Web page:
Business / Economy

Shopping plus 'experience' - what a bargain!

By Wu Yiyao in Shanghai (China Daily) Updated: 2016-02-01 10:06

Shopping plus 'experience' - what a bargain!

A child poses for a photo in front of a Lane Crawford franchise store decorated with Disney-themed pictures and statue in Shanghai. GAO ERQIANG/CHINA DAILY

Despite the chill on a windy, mid-winter Sunday in Shanghai, Zhu Yanzi, a 23-year-old woman from Shaoxing, Zhejiang province, took a two-hour train ride and then made an hour-long subway dash to reach the city's downtown Huanghai Road to "join the events" at department stores.

Such is the pull of these events at retailers that consumers from near and far feel compelled to troop in, and end up spending much more than they had initially planned.

Zhu, for one, planned a tightly-scheduled one-day trip to Shanghai with a budget of 500 yuan ($79.4) for travel tickets, dining and beverages. At the end of the day, however, the one-day Shanghai visit set her back by more than 1,000 yuan.

Thousands of shoppers who visit Shanghai will probably identify with Zhu. They are the targets of brick-and-mortal retailers who are renovating/upgrading their premises and holding thoughtfully conceptualized events at their stores.

The idea is to not only withstand the online shopping onslaught but thrive amid slowing GDP growth that is threatening to keep consumers tight-fisted, market researchers said.

Retailers' comeback efforts are somewhat akin to cinemas that weathered the threat from electronic and digital media by adopting similar strategies to offer moviegoers wholesome lifestyle "experiences".

So, these days, consumers visiting Shanghai retailers have much more than shopping on mind: they can enjoy art installations, exhibitions, painting shows, cartoon images, music performances or interactive programs. In other words, "experiences" await them, especially younger ones, something that online shopping doesn't offer. Yet.

These events find their audience, people such as Zhu, through online social networks and messaging apps such as WeChat.

During her Shanghai visit, Zhu first took pictures with Ali, a red fox cartoon image at Shanghai Times Square, and bought some mugs with Ali images.

Then, she went to Salvadore Dali at K11 Chi Art Space and bought fridge-door magnets and postcards. Next, she lined up for one hour in a queue to get into the flagship store of Japanese retailer Muji. She bought a pair of gloves. After that, she met friends at Joy City, visited an exhibition of UK-style installations, and polished off her visit with a hearty meal at a Hong Kong style restaurant.

"I spent more than I had expected ... on beverages, a pair of shoes on discount, and souvenirs (toys). I can't say I spent irrationally because the overall experience was quite different from ordinary shopping at department stores without these art events. But with these events around, you don't feel you are shopping but spending in an amusement park, like a kid. It was fun," said Zhu.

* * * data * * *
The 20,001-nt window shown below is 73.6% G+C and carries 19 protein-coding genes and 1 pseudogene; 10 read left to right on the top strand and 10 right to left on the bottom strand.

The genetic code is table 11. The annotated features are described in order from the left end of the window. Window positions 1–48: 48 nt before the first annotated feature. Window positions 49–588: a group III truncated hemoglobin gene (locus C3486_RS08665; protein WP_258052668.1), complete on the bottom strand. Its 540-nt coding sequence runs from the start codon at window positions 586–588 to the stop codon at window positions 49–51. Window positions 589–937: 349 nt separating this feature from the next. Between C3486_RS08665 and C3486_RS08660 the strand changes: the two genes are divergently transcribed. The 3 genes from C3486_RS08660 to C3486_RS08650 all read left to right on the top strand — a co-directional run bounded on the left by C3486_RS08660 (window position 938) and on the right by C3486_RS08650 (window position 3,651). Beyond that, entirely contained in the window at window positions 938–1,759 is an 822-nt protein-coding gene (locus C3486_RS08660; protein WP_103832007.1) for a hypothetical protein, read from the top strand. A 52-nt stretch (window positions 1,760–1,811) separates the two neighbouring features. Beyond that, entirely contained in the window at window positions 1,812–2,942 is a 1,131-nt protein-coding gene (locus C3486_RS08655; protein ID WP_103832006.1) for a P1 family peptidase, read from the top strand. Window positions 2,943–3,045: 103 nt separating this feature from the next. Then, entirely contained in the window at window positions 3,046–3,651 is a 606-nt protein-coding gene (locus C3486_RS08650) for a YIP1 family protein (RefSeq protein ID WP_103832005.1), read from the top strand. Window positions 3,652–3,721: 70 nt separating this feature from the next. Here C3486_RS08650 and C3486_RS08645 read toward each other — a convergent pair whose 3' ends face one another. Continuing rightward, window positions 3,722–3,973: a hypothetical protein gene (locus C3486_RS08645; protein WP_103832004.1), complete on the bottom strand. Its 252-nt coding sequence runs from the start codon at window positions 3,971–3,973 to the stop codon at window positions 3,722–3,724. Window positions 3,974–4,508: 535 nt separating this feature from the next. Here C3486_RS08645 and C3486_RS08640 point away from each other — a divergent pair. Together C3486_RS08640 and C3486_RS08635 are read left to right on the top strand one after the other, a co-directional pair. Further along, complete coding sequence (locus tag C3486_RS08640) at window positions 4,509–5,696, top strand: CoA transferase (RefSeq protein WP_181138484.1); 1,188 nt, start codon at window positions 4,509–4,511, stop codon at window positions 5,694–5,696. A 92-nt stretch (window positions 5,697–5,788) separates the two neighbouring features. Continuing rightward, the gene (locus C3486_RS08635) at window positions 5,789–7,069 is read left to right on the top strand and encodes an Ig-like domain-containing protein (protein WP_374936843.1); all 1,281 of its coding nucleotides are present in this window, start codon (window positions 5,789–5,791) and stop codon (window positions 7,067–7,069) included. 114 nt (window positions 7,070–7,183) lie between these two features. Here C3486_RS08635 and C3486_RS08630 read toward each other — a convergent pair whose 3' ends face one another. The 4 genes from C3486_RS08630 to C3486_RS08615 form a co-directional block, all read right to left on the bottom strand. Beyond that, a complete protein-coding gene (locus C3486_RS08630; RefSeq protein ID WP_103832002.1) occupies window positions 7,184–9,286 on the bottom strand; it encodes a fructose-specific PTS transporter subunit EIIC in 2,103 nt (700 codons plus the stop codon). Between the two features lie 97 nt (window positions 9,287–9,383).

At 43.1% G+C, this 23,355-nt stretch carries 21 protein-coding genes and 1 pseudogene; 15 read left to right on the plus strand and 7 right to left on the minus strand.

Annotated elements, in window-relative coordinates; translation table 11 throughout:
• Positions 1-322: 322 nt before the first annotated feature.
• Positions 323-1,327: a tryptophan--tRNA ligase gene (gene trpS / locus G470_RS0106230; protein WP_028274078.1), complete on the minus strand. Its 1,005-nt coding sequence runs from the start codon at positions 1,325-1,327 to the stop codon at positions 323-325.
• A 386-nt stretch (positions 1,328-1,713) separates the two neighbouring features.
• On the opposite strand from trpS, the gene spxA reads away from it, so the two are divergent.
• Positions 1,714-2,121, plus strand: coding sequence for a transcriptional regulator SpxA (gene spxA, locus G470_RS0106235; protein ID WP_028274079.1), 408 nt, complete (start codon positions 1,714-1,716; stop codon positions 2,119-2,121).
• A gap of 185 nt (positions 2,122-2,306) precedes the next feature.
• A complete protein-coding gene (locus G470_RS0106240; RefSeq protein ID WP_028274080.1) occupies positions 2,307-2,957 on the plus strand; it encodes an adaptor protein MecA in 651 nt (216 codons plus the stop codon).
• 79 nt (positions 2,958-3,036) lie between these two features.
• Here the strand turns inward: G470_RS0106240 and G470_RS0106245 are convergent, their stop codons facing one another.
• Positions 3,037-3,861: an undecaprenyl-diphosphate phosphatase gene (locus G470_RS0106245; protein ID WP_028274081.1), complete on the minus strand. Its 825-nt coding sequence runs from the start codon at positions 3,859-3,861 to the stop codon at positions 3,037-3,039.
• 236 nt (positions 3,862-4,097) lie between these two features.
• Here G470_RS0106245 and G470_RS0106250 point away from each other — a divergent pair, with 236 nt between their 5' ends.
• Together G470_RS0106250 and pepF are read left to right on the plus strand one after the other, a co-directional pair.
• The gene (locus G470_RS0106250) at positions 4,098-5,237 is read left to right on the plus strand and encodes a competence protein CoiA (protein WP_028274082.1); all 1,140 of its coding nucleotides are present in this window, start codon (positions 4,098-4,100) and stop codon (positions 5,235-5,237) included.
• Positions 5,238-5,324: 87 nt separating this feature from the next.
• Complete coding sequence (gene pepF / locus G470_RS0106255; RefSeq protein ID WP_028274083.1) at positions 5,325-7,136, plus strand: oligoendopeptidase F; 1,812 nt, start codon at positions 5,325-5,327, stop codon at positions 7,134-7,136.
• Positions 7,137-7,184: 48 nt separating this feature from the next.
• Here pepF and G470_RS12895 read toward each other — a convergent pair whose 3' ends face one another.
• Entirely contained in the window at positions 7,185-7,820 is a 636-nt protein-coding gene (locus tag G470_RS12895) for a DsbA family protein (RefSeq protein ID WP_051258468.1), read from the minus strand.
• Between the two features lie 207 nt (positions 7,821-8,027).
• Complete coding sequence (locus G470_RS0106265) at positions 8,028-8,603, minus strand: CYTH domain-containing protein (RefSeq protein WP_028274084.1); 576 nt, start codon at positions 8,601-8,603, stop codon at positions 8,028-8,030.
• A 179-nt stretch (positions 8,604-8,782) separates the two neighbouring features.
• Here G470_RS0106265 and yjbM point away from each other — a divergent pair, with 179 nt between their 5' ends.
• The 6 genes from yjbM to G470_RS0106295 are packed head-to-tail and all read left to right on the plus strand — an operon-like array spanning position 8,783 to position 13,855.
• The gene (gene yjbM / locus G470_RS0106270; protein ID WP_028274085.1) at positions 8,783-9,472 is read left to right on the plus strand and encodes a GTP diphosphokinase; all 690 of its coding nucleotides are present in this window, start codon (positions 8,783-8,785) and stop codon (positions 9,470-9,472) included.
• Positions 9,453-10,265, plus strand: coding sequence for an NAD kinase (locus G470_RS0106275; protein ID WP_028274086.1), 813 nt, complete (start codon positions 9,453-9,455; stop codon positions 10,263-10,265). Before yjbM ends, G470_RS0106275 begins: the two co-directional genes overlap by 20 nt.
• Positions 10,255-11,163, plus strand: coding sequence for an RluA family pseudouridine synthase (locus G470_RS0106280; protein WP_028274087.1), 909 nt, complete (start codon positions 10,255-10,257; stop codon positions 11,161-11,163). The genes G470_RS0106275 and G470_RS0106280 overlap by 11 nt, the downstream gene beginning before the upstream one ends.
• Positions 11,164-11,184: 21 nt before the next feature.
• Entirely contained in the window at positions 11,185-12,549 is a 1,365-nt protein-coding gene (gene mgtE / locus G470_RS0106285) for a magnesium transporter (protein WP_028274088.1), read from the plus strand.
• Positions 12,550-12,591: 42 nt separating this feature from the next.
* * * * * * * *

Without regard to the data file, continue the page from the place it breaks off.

Carlby Xie Jingyu, director of research at Colliers China, said every store, mall and complex in Shanghai is trying to have its own distinct features and themes worth exploring.

"The retail market has been celebrating variety. Numerous overseas brands are entering China, bringing fresh experiences to niche-market consumers. At the same time, developers are attaching more importance to community experiences, in central locations, city outskirts and suburban areas. So much so, consumers now expect a variety of experiences inside shopping areas. For developers, such expectations are opportunities," said Xie.

More than 40 new retail properties are expected to come up this year in Shanghai. This will likely further intensify competition, said market insiders.

A report by DTZ Cushman & Wakefield said projects that offer a quality time to shoppers may stand out from others. Amid demographic change that is leading to more and more nuclear families, typically comprising a young couple with one or two children, shopping areas are aspiring to be weekend destinations.

These days, it is almost essential for a shopping mall to have a playground or an enrichment program center for children, in order to attract parents. Indoor activities such as handicraft lessons, music events and cooking workshops are popular with parents seeking to spend quality time with their kids, the report said.

Experts said new experiences require more than upgraded services, creative activities, novel products, new brands and attractive premises.

Kenith Kong, director and head of retail services with DTZ China, said it takes quality management - thorough research, thoughtful planning and effective execution - to deliver rich lifestyle experiences at shopping areas.

And to ensure consumers recognize such efforts is a challenge in itself. "Consumers may initially feel quite surprised finding a mini zoo inside a department store, but they will soon get bored if they find similar things at other stores. Operators, developers and investors need to think and innovate rather than just become a copycat," said Kong.

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